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Wednesday, 24 August 2011

Daughter of Smoke and Bone by Laini Taylor

I know, I know, you're thinking the world has ended because how can it be that I've finally updated this blog? Not with an apology that would take a few seconds to write (though I owe you guys one of those as well) but an actual review! You've heard it all before, but I've been ridiculously on-another-level busy over the past many months. And it hasn't stopped! In less than month I'll be applying to university to do medicine, probably the biggest hurdle of my life so far. I've really really wanted to update this blog but school has worn me out so much that I never have any energy to even read these days - and when I do it's for my English Lit A-Level.

Anyway, I'll stop with the excuses now and let you know my opinion of 'Daughter of Smoke and Bone.'


Around the world, black handprints are appearing on doorways, scorched there by winged strangers who have crept through a slit in the sky.

In a dark and dusty shop, a devil's supply of human teeth grown dangerously low.

And in the tangled lanes of Prague, a young art student is about to be caught up in a brutal otherworldly war.

Meet Karou. She fills her sketchbooks with monsters that may or may not be real; she's prone to disappearing on mysterious "errands"; she speaks many languages—not all of them human; and her bright blue hair actually grows out of her head that color. Who is she? That is the question that haunts her, and she's about to find out.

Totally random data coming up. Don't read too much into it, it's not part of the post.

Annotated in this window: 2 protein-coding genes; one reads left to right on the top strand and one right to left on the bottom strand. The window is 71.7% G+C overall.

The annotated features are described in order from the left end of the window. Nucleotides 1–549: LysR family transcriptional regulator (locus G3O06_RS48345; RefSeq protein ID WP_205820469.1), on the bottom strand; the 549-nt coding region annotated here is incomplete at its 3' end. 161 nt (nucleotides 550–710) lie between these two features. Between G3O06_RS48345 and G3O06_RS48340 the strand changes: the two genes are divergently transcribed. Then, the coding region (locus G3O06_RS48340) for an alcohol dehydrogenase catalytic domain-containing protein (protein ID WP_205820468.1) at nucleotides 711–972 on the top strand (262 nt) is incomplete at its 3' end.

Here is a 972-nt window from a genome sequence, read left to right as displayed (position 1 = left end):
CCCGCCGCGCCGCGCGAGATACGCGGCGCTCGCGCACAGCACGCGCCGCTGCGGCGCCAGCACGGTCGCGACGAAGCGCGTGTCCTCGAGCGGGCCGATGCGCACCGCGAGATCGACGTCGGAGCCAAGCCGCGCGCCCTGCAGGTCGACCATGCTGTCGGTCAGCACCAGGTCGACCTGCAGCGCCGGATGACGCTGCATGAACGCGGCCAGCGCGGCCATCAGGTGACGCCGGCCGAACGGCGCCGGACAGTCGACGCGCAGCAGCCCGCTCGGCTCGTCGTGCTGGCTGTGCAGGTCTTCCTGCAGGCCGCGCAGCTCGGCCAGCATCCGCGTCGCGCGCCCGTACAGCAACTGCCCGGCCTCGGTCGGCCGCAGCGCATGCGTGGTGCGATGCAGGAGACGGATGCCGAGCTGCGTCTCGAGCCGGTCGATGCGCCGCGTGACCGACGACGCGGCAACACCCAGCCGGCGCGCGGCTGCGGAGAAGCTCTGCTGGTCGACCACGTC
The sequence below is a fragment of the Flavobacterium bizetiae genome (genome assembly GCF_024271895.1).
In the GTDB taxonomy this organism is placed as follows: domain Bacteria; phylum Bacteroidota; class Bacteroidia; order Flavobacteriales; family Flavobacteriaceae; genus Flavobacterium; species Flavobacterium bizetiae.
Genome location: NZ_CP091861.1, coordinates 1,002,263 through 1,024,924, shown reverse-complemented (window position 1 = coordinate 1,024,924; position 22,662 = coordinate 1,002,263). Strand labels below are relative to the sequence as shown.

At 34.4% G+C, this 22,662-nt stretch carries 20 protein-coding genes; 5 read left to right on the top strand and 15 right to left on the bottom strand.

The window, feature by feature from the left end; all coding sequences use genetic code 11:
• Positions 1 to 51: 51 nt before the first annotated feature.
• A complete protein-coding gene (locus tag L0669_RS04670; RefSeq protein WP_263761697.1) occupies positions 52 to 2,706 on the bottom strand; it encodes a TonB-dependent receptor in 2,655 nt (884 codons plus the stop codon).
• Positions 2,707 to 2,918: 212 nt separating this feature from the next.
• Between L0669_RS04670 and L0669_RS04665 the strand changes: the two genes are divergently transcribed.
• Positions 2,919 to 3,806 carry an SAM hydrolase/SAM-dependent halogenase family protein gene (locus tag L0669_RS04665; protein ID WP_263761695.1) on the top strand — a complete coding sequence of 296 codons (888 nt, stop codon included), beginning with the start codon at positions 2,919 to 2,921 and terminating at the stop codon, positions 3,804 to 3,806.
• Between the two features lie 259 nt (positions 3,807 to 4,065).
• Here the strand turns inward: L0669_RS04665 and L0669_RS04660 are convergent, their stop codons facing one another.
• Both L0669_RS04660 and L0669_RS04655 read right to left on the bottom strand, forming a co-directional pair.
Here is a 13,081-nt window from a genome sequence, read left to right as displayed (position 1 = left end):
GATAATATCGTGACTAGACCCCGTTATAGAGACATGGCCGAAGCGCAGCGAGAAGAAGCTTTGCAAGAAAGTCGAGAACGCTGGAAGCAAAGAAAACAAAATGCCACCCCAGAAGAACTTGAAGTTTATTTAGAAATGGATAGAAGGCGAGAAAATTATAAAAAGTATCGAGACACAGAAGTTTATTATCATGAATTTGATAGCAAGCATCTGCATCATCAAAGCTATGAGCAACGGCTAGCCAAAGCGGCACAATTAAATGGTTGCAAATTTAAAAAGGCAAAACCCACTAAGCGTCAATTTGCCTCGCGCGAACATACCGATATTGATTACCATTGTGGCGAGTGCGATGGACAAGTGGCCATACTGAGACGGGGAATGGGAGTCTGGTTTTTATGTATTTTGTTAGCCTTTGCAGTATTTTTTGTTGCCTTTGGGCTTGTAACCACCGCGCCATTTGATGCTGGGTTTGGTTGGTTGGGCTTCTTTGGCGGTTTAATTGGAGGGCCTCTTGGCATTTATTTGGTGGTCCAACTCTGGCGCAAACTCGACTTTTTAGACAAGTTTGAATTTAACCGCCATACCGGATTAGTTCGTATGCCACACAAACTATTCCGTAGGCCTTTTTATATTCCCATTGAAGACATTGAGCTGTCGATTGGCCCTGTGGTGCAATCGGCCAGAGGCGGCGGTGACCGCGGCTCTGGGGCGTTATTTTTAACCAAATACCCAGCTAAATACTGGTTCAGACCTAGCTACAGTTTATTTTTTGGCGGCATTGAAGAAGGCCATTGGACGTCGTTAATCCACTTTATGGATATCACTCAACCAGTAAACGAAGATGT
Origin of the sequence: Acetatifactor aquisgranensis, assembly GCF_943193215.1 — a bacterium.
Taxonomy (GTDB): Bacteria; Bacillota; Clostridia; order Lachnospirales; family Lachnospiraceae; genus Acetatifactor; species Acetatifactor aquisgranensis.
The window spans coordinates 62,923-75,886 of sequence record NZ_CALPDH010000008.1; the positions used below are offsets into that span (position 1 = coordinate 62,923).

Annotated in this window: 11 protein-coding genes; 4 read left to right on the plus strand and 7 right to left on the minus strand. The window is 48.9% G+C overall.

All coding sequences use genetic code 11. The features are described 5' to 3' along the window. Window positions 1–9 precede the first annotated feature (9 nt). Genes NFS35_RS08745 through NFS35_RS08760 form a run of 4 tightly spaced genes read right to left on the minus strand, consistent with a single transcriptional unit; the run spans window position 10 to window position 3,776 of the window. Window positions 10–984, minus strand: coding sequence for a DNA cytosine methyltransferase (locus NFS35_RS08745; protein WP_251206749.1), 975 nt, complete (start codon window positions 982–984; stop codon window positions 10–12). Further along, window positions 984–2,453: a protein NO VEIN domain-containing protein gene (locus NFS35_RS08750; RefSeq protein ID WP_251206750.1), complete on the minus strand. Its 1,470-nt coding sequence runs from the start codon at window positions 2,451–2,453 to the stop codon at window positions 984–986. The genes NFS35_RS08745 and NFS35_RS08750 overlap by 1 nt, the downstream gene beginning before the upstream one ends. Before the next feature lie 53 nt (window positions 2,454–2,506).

When one of the strangers—beautiful, haunted Akiva—fixes his fire-colored eyes on her in an alley in Marrakesh, the result is blood and starlight, secrets unveiled, and a star-crossed love whose roots drink deep of a violent past. But will Karou live to regret learning the truth about herself.


‘Daughter of Smoke and Bone’ will leave you spellbound. Perhaps that a bit of an overambitious statement to make but I assure you, I’m not over-exaggerating how fantastic a novel it is. The story of Karou and Akiva, the world-building, luscious descriptions of Prague, the romance, the fantasy, the magic and the mystery make this a novel worth reading. And loving.

I was slightly dubious when I first saw its size but on starting it, I raced through it. I was left spellbound by the beauty of Taylor’s prose. Her painstaking descriptions of everything are beautiful – and I mean everything – from the geography of Elsewhere, to appearances of the more unusual-looking characters (i.e. chimaera) to Karou and Akiva’s overwhelming emotions. It felt like watching a film, I could clearly visualise everything, even the imaginary world of Elsewhere.

The writing is not the only strong point. The characterisation, too, is excellent – Karou’s feelings of longing and loss come through so clearly. This is a character you will vouch for through to the end. Akiva, initially too dull and hardened for me to like him, especially as a love interest for Karou, slowly grew on me as his past was revealed to us and his mistakes forgiven.

Taylor has a ridiculous imagination. To be able to come up with an entire world, two original species, a totally new way of representing magic, is no mean feat. Coming up with sub-species as well within Chimaera – human aspect and animal aspect – was fascinating to read about. Having seen what Taylor is capable of, I would very much like to read her debut effort which Goodreads assures me is no less brilliant than ‘Daughter of Smoke and Bone.’ And, surprise surprise, I’m impatient to get my hands on the next book in the trilogy!